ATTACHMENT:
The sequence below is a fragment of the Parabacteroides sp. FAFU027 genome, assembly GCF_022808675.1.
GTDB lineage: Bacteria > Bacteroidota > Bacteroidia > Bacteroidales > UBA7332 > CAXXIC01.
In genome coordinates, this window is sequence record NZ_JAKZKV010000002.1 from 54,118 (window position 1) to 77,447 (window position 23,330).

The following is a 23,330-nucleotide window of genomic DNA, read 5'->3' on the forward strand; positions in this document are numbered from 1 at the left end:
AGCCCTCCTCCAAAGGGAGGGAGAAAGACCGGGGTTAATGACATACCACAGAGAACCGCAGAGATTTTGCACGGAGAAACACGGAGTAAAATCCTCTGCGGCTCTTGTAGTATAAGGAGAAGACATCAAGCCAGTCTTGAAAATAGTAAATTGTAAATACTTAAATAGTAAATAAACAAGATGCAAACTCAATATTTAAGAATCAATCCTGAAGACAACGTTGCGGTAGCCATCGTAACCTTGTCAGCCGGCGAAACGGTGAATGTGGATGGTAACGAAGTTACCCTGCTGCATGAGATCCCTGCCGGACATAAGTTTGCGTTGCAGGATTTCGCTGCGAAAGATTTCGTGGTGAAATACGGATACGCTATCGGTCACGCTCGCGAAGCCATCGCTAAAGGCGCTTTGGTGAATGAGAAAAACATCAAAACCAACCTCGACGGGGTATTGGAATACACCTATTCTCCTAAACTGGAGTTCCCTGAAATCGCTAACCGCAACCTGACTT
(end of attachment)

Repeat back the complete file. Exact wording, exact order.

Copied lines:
The sequence below is a fragment of the Parabacteroides sp. FAFU027 genome, assembly GCF_022808675.1.
GTDB lineage: Bacteria > Bacteroidota > Bacteroidia > Bacteroidales > UBA7332 > CAXXIC01.
In genome coordinates, this window is sequence record NZ_JAKZKV010000002.1 from 54,118 (window position 1) to 77,447 (window position 23,330).

The following is a 23,330-nucleotide window of genomic DNA, read 5'->3' on the forward strand; positions in this document are numbered from 1 at the left end:
AGCCCTCCTCCAAAGGGAGGGAGAAAGACCGGGGTTAATGACATACCACAGAGAACCGCAGAGATTTTGCACGGAGAAACACGGAGTAAAATCCTCTGCGGCTCTTGTAGTATAAGGAGAAGACATCAAGCCAGTCTTGAAAATAGTAAATTGTAAATACTTAAATAGTAAATAAACAAGATGCAAACTCAATATTTAAGAATCAATCCTGAAGACAACGTTGCGGTAGCCATCGTAACCTTGTCAGCCGGCGAAACGGTGAATGTGGATGGTAACGAAGTTACCCTGCTGCATGAGATCCCTGCCGGACATAAGTTTGCGTTGCAGGATTTCGCTGCGAAAGATTTCGTGGTGAAATACGGATACGCTATCGGTCACGCTCGCGAAGCCATCGCTAAAGGCGCTTTGGTGAATGAGAAAAACATCAAAACCAACCTCGACGGGGTATTGGAATACACCTATTCTCCTAAACTGGAGTTCCCTGAAATCGCTAACCGCAACCTGACTT